“So, the fire travelled up and down both sides of the street, and although my building was nearly fifty yards away from where the fire originated, in less than 20 minutes, it, together with the whole lower part of town, was a sheet of fire, hissing and crackling and roaring furiously. Blankets and bedding were seen to be sent at least 200 feet high when a number of coal oil tins, five gallons, exploded and the top of one of the tins was sent five miles and dropped at the sawmill at Grouse Creek.”
The fire spread so rapidly that there was no time to fight it. Instead, residents focused on saving what belongings they could. People loaded up their clothes, furniture and merchandise, and headed as far away as they could get on Williams Creek. Dally also saw the fire taking hold, and he rushed to collect as much of his clothing, equipment, and other possessions as he could. He made several trips out to Williams Creek, where he and most of the townspeople remained until the danger was past. In the chaos of the evacuation, thieves and looters had a field day stealing goods from the wide open shops.
The fire burned well into the evening. Most residents spent the cold, frosty night huddled next to their belongings on the riverbank. In the morning they saw what was left of the town. A total of 116 buildings had been destroyed. Much of Chinatown at the top end of the village had survived the blaze, as did a few warehouses and one drinking establishment, Scott’s Saloon. Fortunately, there had been no loss of life, but property losses were estimated to be about $700,000, or around $12.7 million in today’s prices.
The people of Barkerville began rebuilding immediately. The day after the fire, one nearby sawmill was providing lumber at $125 per thousand board feet. Within a week, 20 new buildings were standing, and more were under construction. Thomas Elwyn, the Gold Commissioner and local representative of the B.C. government, insisted that roads be wide enough for emergency access, that the boardwalks have a regular and uniform grade, and that buildings be laid out according to a plan and adhere to a standard building code.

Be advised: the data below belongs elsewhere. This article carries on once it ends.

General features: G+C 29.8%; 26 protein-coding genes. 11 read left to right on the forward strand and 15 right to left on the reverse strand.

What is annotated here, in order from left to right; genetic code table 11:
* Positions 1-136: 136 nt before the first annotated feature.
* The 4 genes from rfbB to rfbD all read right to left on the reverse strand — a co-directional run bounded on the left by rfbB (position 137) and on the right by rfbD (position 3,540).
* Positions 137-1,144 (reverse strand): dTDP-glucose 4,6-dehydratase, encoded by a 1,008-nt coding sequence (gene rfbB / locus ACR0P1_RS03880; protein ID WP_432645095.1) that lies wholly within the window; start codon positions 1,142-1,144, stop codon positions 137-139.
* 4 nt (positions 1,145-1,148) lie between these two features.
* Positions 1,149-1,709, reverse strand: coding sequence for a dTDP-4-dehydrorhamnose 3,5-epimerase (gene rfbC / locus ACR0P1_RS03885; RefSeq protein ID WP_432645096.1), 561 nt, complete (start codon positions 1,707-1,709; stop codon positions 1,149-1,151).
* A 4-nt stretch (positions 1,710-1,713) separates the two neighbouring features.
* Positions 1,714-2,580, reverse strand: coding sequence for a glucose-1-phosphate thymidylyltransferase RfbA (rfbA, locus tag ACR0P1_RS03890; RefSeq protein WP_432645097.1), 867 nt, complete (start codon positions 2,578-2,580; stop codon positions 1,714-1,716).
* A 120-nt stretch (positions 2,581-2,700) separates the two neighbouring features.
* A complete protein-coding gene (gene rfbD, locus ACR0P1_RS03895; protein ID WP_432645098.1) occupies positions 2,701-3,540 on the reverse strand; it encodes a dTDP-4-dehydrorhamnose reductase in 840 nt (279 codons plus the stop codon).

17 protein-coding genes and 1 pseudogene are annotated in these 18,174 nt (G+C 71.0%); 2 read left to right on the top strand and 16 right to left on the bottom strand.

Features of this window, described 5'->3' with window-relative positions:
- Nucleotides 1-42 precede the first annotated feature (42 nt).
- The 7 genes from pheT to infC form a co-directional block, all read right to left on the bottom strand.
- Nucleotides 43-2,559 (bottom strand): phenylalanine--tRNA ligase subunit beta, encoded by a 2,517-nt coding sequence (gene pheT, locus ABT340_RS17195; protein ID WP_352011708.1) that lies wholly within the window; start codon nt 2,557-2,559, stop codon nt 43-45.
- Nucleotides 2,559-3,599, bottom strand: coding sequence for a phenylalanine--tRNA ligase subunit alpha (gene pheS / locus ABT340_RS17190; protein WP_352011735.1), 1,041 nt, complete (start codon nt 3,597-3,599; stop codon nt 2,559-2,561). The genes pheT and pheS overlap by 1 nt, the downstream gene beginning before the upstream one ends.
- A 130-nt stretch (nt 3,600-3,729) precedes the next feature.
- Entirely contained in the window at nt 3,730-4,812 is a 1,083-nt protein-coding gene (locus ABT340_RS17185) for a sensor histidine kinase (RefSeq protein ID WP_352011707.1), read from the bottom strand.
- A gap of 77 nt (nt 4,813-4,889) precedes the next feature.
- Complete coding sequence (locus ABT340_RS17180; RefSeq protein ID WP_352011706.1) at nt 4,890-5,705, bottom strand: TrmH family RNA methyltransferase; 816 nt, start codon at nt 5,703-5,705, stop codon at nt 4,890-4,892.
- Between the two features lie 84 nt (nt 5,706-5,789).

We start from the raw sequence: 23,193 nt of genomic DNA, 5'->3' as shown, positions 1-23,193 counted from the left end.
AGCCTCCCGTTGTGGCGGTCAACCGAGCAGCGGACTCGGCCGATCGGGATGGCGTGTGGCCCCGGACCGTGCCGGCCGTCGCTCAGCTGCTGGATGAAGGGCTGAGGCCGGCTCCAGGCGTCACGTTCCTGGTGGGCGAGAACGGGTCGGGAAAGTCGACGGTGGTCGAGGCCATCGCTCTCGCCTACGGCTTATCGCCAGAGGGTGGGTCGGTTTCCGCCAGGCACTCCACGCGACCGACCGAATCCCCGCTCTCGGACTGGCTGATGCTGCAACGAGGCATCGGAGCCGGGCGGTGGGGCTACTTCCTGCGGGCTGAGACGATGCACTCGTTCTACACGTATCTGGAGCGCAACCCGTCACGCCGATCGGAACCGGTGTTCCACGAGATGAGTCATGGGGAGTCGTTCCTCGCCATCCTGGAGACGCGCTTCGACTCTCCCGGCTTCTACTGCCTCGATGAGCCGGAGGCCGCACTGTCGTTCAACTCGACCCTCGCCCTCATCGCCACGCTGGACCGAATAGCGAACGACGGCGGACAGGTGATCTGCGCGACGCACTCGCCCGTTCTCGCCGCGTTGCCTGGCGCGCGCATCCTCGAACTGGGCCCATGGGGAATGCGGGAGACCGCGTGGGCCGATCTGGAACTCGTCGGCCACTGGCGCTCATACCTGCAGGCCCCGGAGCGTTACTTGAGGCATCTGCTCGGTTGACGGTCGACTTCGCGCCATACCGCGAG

The Cariboo Sentinel newspaper, temporarily relocated to Richfield, reported on September 22nd:
“Already there are over 30 houses standing in symmetrical order on the old site, and the foundation of several others laid, and many more would yet have been in the course of erection were it possible to obtain carpenters and tools. The town when rebuilt will present a much more uniform and pleasant improvement over the old.”
A more serious and dedicated fire brigade was reorganized under Isaac Oppenheimer. On May 24, 1869, it had its first fire drill. Equipment was purchased and the first leather hose arrived that July, although the carriage for the hose didn’t show up until October 1871.
Gradually, however, the fire brigade became quite proficient, and subsequent fires which broke out were quickly extinguished.
Although Barkerville would never again reach the prominence it held during the mid 1860’s, by October, just a month after the fire, the Sentinel reported that the town “may now be considered virtually as rebuilt, and all the inhabitants are comfortably situated for the winter.”
The destruction caused by the Barkerville fire was captured in two iconic photographs by Dally, one before and one after.
His pictures and written descriptions provide us with our first hand accounts of one of the most disastrous events of the gold rush era.